ATHENS, Ohio (March 11, 2019) - It's not difficult to verify whether a new piece of information is accurate; however, most people don't take that step before sharing it on social media, regardless of age, social class or gender, a new Ohio University study has found.
A new study conducted by Ohio University professor Dr. M. Laeeq Khan found that several factors can be used to predict someone's ability to detect misinformation, otherwise known as "fake news," on social media. Additionally, the study found that, by looking at certain factors, it is also possible to predict if someone is likely to share misinformation based on the same factors.
The study, titled "Recognise misinformation and verify before sharing: a reasoned action and information literacy perspective," was published in the journal Behaviour and Information Technology.
"This is a pioneering study that helps understand why individuals would share misinformation on social media using a theoretical lens and information literacy factors," Khan said.
The idea for the current study came from a larger research project in which Khan investigated the spread of misinformation on social media during past U.S. elections.
In this study, Khan wanted to take a look at misinformation as a whole.
"Fake news and misinformation could be rightly termed as the major issues of our time. Almost every other study in this realm falls short of highlighting the vital role of individuals in halting the spread of misinformation," Khan said.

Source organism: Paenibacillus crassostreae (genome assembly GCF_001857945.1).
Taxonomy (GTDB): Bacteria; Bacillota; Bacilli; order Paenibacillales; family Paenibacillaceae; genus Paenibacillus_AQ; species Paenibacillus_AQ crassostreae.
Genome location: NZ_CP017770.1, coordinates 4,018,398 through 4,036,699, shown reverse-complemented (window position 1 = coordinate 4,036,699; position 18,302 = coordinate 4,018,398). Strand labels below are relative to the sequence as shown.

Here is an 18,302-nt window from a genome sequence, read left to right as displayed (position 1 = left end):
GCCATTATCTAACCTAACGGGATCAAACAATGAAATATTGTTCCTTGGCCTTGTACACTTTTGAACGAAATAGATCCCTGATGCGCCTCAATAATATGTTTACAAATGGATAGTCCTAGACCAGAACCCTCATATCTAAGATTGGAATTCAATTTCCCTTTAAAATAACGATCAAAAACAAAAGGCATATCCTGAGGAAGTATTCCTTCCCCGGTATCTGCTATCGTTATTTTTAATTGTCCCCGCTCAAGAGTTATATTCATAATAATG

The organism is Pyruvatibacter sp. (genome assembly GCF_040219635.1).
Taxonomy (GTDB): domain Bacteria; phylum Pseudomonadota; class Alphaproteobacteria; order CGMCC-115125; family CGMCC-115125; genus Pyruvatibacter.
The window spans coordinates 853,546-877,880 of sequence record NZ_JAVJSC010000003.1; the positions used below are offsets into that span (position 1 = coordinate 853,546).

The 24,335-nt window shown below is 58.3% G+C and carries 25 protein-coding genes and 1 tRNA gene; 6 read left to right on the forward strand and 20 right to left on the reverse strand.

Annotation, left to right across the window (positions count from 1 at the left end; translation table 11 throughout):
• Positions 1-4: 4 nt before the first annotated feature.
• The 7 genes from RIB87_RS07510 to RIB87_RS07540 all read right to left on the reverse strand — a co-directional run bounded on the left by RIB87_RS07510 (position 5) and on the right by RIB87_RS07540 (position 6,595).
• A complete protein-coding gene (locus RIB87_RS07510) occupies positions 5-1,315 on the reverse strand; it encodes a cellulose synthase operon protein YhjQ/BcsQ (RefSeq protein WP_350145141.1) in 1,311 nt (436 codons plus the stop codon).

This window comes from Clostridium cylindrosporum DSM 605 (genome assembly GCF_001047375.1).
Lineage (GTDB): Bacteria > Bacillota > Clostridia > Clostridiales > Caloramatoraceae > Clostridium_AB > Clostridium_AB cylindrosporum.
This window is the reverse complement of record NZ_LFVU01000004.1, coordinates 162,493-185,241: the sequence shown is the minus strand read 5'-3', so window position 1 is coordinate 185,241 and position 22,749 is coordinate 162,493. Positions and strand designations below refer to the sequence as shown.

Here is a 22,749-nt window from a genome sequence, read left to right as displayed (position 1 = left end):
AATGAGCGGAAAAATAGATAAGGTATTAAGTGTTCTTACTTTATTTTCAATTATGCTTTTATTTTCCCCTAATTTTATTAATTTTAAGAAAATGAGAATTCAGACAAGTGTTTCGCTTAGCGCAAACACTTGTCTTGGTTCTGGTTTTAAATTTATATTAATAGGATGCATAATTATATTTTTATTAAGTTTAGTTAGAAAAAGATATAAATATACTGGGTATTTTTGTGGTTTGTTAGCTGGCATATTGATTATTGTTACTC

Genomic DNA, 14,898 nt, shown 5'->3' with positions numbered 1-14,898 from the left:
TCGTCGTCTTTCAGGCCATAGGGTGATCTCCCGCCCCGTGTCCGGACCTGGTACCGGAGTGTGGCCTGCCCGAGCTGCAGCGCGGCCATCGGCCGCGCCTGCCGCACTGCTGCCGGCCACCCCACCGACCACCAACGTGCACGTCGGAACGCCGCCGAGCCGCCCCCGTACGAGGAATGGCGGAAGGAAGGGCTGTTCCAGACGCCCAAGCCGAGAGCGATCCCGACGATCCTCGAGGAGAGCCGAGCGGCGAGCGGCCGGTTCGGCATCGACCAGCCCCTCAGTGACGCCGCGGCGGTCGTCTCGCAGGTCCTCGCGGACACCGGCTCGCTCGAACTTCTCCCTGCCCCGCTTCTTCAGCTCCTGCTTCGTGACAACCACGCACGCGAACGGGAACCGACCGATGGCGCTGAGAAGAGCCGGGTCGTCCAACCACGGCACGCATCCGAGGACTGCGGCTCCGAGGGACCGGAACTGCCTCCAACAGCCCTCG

To test the research hypotheses that predict the sharing of misinformation, Khan decided to extend his work from a U.S. framework to gather data in Indonesia. Indonesia is not only one of the largest social media markets in the world, the country has caught news headlines for fighting misinformation and hoaxes, especially during its election season.
The study asked participants to rate their perceived internet skills, self-esteem and internet experiences as well as their attitudes towards fact-checking online information, belief in reliability, and how often participants shared information without fact checking.
There were 396 participants in the study, which found that age, social class and gender did not play a huge part, but rather media and information literacy was found to be the biggest factor in recognizing misinformation.
"The important role of information literacy is often taken for granted. It was found that information verification skills such as simply Googling some new piece of information and not sharing it right away could prove beneficial in halting the spread of misinformation," Khan said. "In addition, information verification attitude greatly mattered."
Those who have a strong belief in the reliability of the information are more likely to share information online without verification.
"Online users must possess an attitude of healthy skepticism when any information comes their way. Such an attitude of information verification by individuals can prove to be a major counterweight to the rising misinformation online," Khan said.
While many respondents said that they felt it was important to share verified information, some do not have the media or information literacy to accurately assess whether information they are sharing is in fact correct.
The study found that people from lower education levels, lower income and those newer to the internet would benefit most from learning additional information literacy.